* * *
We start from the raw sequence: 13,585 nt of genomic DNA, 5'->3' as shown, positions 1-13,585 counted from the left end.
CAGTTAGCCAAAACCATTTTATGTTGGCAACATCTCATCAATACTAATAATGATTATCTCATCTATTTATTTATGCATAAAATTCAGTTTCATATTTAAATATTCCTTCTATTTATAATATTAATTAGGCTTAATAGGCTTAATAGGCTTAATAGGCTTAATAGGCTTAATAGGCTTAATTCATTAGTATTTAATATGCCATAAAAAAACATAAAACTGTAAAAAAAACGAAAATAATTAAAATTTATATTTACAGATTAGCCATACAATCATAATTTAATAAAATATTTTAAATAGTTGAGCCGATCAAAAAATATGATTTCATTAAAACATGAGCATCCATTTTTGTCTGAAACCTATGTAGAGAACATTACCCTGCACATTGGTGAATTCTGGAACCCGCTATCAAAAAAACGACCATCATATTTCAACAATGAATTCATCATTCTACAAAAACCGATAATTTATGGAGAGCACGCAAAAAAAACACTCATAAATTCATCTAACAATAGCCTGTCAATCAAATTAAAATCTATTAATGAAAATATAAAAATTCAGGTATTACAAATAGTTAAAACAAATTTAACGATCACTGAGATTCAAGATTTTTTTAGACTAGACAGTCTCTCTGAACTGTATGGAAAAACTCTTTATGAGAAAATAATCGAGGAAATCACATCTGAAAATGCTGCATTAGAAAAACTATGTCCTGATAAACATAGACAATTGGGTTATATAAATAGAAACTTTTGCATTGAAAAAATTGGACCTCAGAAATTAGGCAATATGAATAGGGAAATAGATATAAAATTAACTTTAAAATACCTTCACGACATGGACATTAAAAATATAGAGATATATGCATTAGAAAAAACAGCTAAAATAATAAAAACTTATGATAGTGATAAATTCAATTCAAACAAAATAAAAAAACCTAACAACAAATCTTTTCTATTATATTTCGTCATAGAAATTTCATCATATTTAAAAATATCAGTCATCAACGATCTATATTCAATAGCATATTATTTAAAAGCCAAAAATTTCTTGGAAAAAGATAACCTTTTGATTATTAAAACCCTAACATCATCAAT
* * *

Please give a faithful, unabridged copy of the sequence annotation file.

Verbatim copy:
We start from the raw sequence: 13,585 nt of genomic DNA, 5'->3' as shown, positions 1-13,585 counted from the left end.
CAGTTAGCCAAAACCATTTTATGTTGGCAACATCTCATCAATACTAATAATGATTATCTCATCTATTTATTTATGCATAAAATTCAGTTTCATATTTAAATATTCCTTCTATTTATAATATTAATTAGGCTTAATAGGCTTAATAGGCTTAATAGGCTTAATAGGCTTAATAGGCTTAATTCATTAGTATTTAATATGCCATAAAAAAACATAAAACTGTAAAAAAAACGAAAATAATTAAAATTTATATTTACAGATTAGCCATACAATCATAATTTAATAAAATATTTTAAATAGTTGAGCCGATCAAAAAATATGATTTCATTAAAACATGAGCATCCATTTTTGTCTGAAACCTATGTAGAGAACATTACCCTGCACATTGGTGAATTCTGGAACCCGCTATCAAAAAAACGACCATCATATTTCAACAATGAATTCATCATTCTACAAAAACCGATAATTTATGGAGAGCACGCAAAAAAAACACTCATAAATTCATCTAACAATAGCCTGTCAATCAAATTAAAATCTATTAATGAAAATATAAAAATTCAGGTATTACAAATAGTTAAAACAAATTTAACGATCACTGAGATTCAAGATTTTTTTAGACTAGACAGTCTCTCTGAACTGTATGGAAAAACTCTTTATGAGAAAATAATCGAGGAAATCACATCTGAAAATGCTGCATTAGAAAAACTATGTCCTGATAAACATAGACAATTGGGTTATATAAATAGAAACTTTTGCATTGAAAAAATTGGACCTCAGAAATTAGGCAATATGAATAGGGAAATAGATATAAAATTAACTTTAAAATACCTTCACGACATGGACATTAAAAATATAGAGATATATGCATTAGAAAAAACAGCTAAAATAATAAAAACTTATGATAGTGATAAATTCAATTCAAACAAAATAAAAAAACCTAACAACAAATCTTTTCTATTATATTTCGTCATAGAAATTTCATCATATTTAAAAATATCAGTCATCAACGATCTATATTCAATAGCATATTATTTAAAAGCCAAAAATTTCTTGGAAAAAGATAACCTTTTGATTATTAAAACCCTAACATCATCAAT